Introduction: Bortezomib, a first in class proteasome inhibitor, has become a standard of care in the treatment of relapsed and refractory MM. A recent randomized Phase 3 trial showed an improvement in time to progression (TTP) and overall survival relative to dexamethasone (dex) in patients with relapsed MM and 1–3 prior lines of therapy. In relapsed MM, the rate of treatment -emergent significant peripheral neuropathy (PN) with bortezomib was higher in patients with baseline neuropathy. The incidence and severity of PN in front-line treatment will be important to define. This multi-center, Phase 2 study was planned to evaluate the activity and toxicity (in particular PN) of single agent bortezomib in previously untreated pts.

Methods: Response rate, TTP, tolerability, incidence and severity of PN, and the effect of dose modification, symptomatic treatment and nutritional supplements on PN were evaluated in previously untreated, symptomatic MM pts. Pts received bortezomib 1.3 mg/m2 on D 1, 4, 8, and 11 of a 21-d cycle and response to treatment was assessed every 2 cycles. Dex was not permitted. Neurologic evaluation was required before and after treatment, and if significant PN developed during therapy.

Results: 28 pts with symptomatic MM have been treated with a median age of 60 yrs, IgG isotype in 68% and Stage III disease in 52%. Analysis of best paraprotein response after ≥ 2 cycles revealed CR in 1 (5%) pt and PR in 8 (36%), for an ORR of 41% in 22 evaluable pts. An additional 5 pts (23%) achieved MR, with stable disease in 6 pts (27%); 2 pts progressed (9%). The most commonly reported adverse events included PN, fatigue, GI symptoms and rash. Neurological evaluation has been performed in all pts, including nerve conduction studies (NCS), assessment of autonomic function and skin biopsy for EM imaging of small fibers in a subset (n=19). Six of 28 pts (21%) so far have developed PN with most being G2: 1 pt experienced G3 PN and drug was discontinued. Dose modification was required in 4 pts and supplements have been used in all pts with PN. Preliminary results of neurological testing and NCS have indicated subclinical PN at baseline prior to therapy in 6/19 (30%) of pts evaluated by NCS, with small fiber, axonal PN documented in 1 pt with treatment-emergent PN. Bortezomib-related toxicity has otherwise been manageable.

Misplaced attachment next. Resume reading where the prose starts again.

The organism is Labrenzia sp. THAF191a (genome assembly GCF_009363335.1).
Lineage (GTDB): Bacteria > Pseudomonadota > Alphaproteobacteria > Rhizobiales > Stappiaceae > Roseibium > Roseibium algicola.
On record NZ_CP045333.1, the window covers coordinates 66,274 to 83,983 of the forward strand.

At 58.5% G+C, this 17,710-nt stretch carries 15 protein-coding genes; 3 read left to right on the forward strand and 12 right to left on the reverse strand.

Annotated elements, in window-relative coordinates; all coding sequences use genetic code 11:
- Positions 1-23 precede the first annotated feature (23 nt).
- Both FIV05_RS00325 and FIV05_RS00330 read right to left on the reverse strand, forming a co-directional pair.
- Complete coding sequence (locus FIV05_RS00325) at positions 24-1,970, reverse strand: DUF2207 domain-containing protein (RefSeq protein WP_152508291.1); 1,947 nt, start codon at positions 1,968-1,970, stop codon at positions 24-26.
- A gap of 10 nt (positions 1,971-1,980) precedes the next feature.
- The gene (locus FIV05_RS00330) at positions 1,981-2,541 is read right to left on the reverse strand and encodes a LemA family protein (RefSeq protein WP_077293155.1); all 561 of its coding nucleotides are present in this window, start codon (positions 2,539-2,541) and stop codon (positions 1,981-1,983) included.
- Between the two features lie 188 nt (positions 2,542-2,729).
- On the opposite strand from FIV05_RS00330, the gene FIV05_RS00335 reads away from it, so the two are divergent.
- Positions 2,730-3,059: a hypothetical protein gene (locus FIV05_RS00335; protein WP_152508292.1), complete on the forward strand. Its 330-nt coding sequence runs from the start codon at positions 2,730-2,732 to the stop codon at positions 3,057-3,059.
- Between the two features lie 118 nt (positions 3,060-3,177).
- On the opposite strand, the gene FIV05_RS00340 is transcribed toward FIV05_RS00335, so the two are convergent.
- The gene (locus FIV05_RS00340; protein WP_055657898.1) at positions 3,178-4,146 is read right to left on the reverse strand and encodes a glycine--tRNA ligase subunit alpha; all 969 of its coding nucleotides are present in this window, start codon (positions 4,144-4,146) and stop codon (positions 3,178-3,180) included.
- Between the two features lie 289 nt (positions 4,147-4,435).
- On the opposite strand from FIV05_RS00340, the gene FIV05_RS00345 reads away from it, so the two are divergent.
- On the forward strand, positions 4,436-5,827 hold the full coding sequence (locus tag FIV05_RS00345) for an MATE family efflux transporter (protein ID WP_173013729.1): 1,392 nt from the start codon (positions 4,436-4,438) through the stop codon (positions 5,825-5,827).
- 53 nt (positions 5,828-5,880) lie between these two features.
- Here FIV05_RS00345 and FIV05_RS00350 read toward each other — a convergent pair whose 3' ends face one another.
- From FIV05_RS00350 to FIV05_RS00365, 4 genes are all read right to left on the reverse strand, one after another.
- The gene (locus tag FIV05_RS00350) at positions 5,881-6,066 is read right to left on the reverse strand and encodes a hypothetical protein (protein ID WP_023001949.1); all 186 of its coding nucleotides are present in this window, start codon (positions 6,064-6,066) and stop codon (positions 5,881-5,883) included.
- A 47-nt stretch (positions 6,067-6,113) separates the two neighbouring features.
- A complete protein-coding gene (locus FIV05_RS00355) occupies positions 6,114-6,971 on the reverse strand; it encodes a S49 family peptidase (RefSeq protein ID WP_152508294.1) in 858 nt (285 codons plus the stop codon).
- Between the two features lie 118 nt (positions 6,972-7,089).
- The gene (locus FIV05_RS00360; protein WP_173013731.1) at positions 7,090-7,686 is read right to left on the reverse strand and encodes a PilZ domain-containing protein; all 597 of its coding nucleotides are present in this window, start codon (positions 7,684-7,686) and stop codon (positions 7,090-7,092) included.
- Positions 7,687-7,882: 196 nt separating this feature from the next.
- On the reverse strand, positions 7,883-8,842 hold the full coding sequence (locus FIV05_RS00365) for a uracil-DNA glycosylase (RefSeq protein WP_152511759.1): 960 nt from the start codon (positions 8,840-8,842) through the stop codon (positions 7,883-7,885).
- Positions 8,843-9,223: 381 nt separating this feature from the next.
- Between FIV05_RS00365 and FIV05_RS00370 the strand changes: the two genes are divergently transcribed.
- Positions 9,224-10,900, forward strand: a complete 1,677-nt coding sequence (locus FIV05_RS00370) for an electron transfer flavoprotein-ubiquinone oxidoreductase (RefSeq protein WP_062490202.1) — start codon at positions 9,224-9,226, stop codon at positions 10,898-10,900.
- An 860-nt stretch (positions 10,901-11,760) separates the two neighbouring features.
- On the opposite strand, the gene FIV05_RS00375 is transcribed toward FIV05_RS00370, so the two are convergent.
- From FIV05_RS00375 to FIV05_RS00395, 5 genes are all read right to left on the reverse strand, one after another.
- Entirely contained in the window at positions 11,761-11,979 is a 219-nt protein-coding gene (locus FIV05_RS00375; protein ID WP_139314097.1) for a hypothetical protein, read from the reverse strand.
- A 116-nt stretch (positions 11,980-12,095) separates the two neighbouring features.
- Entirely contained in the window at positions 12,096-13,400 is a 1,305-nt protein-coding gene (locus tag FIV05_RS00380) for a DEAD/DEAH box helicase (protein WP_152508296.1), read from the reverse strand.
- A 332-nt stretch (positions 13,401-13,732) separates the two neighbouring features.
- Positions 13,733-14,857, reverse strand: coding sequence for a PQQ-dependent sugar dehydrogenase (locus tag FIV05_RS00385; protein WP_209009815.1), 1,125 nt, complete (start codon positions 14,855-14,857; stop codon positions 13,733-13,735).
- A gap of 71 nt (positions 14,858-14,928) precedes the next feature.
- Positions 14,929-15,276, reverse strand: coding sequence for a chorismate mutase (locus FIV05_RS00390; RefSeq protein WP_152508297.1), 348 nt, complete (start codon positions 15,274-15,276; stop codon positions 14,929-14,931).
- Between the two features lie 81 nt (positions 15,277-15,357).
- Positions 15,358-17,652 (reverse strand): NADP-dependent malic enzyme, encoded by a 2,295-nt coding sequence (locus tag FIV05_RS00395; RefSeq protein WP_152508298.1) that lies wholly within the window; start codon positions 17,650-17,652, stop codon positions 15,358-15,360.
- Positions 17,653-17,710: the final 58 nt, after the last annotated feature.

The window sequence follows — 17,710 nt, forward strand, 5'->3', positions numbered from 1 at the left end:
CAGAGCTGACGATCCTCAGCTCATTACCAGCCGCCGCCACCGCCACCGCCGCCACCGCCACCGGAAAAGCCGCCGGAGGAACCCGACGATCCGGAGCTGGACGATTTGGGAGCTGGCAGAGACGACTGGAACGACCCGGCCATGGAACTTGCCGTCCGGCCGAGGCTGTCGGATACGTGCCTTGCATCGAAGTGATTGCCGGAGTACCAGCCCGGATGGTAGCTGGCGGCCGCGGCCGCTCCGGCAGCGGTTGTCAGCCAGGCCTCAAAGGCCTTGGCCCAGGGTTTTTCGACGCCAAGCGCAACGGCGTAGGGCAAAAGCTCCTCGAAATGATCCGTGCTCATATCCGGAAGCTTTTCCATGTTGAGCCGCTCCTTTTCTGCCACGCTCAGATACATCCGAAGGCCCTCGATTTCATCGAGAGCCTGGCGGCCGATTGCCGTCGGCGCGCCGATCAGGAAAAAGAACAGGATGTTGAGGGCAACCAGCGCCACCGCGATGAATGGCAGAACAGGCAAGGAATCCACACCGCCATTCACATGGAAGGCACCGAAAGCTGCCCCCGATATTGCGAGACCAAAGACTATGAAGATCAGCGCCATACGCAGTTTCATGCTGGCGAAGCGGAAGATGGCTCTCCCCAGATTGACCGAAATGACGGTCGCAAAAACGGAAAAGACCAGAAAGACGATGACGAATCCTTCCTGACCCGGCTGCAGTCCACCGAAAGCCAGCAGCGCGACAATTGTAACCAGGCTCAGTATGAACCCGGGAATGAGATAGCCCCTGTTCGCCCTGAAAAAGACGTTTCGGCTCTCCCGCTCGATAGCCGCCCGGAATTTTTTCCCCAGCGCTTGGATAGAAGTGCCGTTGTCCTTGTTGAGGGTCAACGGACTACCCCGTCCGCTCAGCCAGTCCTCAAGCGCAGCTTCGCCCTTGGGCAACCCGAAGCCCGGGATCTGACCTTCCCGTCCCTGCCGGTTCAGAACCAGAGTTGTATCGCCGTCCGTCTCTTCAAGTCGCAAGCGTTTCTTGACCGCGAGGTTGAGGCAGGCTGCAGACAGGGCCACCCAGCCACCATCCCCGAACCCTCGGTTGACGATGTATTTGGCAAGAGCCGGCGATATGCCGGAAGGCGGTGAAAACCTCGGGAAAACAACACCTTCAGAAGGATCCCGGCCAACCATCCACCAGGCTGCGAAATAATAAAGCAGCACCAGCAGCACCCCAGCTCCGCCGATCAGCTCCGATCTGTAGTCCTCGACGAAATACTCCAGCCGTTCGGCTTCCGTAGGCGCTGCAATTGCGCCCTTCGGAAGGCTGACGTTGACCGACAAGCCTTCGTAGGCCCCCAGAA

Conclusion: Single agent bortezomib is a promising approach for newly diagnosed pts and is without the complications of high-dose dex. The incidence of subclinical PN by NCS at baseline prior to therapy is currently 30%; G2 or greater treatment-emergent PN has occurred in 21% of pts and was G3 in only 1 pt (4%) to date. Further assessment of PN including analysis of skin biopsies is ongoing.

Author notes

Corresponding author

Sign in via your Institution